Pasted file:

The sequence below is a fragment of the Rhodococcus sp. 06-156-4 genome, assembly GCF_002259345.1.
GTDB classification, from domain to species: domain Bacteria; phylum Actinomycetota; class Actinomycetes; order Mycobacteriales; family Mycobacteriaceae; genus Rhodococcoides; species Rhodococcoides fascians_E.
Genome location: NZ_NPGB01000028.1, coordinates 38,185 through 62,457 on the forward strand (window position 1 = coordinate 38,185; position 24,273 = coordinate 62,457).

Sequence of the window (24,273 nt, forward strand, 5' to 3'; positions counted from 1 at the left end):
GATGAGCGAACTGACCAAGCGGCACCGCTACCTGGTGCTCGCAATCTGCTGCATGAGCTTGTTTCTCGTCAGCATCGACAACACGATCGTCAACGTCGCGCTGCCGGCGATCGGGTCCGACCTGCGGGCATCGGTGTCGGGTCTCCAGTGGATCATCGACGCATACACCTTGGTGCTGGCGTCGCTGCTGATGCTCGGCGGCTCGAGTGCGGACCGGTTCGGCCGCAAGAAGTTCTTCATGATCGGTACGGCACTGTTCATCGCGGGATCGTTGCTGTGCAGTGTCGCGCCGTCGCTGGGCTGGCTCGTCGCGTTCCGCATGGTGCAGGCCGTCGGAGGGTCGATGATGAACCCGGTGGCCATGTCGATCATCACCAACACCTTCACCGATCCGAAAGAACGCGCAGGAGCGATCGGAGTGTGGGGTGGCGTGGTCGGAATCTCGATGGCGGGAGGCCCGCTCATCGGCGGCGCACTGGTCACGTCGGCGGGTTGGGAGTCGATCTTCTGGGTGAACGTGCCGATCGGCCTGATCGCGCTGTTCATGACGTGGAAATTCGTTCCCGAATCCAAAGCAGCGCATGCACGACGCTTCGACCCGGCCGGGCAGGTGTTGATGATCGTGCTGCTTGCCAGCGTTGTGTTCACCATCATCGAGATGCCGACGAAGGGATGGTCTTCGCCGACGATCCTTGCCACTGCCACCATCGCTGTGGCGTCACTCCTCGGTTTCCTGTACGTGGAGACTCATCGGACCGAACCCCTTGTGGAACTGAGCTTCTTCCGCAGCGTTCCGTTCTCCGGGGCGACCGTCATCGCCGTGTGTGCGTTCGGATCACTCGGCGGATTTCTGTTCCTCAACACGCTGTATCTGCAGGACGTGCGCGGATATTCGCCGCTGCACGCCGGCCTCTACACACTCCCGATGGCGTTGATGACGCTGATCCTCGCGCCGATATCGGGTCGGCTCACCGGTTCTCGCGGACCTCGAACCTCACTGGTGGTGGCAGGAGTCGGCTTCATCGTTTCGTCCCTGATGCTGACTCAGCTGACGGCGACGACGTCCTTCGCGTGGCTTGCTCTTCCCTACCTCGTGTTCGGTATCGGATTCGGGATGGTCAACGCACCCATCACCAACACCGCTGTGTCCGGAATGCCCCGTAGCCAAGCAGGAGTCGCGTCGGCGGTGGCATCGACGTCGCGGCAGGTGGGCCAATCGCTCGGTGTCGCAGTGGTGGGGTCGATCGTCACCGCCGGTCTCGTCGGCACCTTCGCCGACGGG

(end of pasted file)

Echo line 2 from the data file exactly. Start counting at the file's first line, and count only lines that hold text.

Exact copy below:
GTDB classification, from domain to species: domain Bacteria; phylum Actinomycetota; class Actinomycetes; order Mycobacteriales; family Mycobacteriaceae; genus Rhodococcoides; species Rhodococcoides fascians_E.